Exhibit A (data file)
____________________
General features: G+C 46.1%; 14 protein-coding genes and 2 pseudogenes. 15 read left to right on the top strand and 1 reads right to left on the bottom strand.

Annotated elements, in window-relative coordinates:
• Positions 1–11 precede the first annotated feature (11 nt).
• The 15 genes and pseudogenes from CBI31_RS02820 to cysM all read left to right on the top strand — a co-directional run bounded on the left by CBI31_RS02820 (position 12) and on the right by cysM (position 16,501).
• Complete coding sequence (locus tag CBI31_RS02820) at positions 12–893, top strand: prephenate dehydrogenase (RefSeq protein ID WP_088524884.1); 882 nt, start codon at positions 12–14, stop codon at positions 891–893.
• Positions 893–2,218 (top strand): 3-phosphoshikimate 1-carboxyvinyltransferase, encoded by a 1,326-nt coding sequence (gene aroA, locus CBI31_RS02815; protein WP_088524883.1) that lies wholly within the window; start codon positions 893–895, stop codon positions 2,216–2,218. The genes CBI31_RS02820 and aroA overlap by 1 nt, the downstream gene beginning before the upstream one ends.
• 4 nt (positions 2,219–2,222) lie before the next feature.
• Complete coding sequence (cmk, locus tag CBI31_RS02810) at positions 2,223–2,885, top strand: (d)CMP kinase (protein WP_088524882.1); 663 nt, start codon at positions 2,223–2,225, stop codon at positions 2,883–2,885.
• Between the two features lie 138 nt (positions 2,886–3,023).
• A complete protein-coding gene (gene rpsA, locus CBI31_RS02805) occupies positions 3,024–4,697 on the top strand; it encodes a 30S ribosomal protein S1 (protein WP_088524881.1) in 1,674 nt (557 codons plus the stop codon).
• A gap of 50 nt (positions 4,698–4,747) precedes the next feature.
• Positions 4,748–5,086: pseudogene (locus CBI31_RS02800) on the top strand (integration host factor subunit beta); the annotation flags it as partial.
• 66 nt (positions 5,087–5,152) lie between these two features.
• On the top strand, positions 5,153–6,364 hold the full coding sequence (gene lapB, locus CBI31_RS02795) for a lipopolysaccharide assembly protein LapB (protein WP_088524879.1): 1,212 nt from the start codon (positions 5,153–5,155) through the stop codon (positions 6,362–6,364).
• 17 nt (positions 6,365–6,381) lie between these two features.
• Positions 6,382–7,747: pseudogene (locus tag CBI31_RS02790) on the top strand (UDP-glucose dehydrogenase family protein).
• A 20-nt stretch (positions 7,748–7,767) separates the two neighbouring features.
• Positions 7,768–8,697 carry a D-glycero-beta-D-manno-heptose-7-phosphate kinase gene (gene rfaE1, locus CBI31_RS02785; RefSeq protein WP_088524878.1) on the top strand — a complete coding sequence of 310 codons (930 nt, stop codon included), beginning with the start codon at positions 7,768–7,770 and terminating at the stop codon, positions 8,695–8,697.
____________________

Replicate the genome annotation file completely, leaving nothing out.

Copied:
General features: G+C 46.1%; 14 protein-coding genes and 2 pseudogenes. 15 read left to right on the top strand and 1 reads right to left on the bottom strand.

Annotated elements, in window-relative coordinates:
• Positions 1–11 precede the first annotated feature (11 nt).
• The 15 genes and pseudogenes from CBI31_RS02820 to cysM all read left to right on the top strand — a co-directional run bounded on the left by CBI31_RS02820 (position 12) and on the right by cysM (position 16,501).
• Complete coding sequence (locus tag CBI31_RS02820) at positions 12–893, top strand: prephenate dehydrogenase (RefSeq protein ID WP_088524884.1); 882 nt, start codon at positions 12–14, stop codon at positions 891–893.
• Positions 893–2,218 (top strand): 3-phosphoshikimate 1-carboxyvinyltransferase, encoded by a 1,326-nt coding sequence (gene aroA, locus CBI31_RS02815; protein WP_088524883.1) that lies wholly within the window; start codon positions 893–895, stop codon positions 2,216–2,218. The genes CBI31_RS02820 and aroA overlap by 1 nt, the downstream gene beginning before the upstream one ends.
• 4 nt (positions 2,219–2,222) lie before the next feature.
• Complete coding sequence (cmk, locus tag CBI31_RS02810) at positions 2,223–2,885, top strand: (d)CMP kinase (protein WP_088524882.1); 663 nt, start codon at positions 2,223–2,225, stop codon at positions 2,883–2,885.
• Between the two features lie 138 nt (positions 2,886–3,023).
• A complete protein-coding gene (gene rpsA, locus CBI31_RS02805) occupies positions 3,024–4,697 on the top strand; it encodes a 30S ribosomal protein S1 (protein WP_088524881.1) in 1,674 nt (557 codons plus the stop codon).
• A gap of 50 nt (positions 4,698–4,747) precedes the next feature.
• Positions 4,748–5,086: pseudogene (locus CBI31_RS02800) on the top strand (integration host factor subunit beta); the annotation flags it as partial.
• 66 nt (positions 5,087–5,152) lie between these two features.
• On the top strand, positions 5,153–6,364 hold the full coding sequence (gene lapB, locus CBI31_RS02795) for a lipopolysaccharide assembly protein LapB (protein WP_088524879.1): 1,212 nt from the start codon (positions 5,153–5,155) through the stop codon (positions 6,362–6,364).
• 17 nt (positions 6,365–6,381) lie between these two features.
• Positions 6,382–7,747: pseudogene (locus tag CBI31_RS02790) on the top strand (UDP-glucose dehydrogenase family protein).
• A 20-nt stretch (positions 7,748–7,767) separates the two neighbouring features.
• Positions 7,768–8,697 carry a D-glycero-beta-D-manno-heptose-7-phosphate kinase gene (gene rfaE1, locus CBI31_RS02785; RefSeq protein WP_088524878.1) on the top strand — a complete coding sequence of 310 codons (930 nt, stop codon included), beginning with the start codon at positions 7,768–7,770 and terminating at the stop codon, positions 8,695–8,697.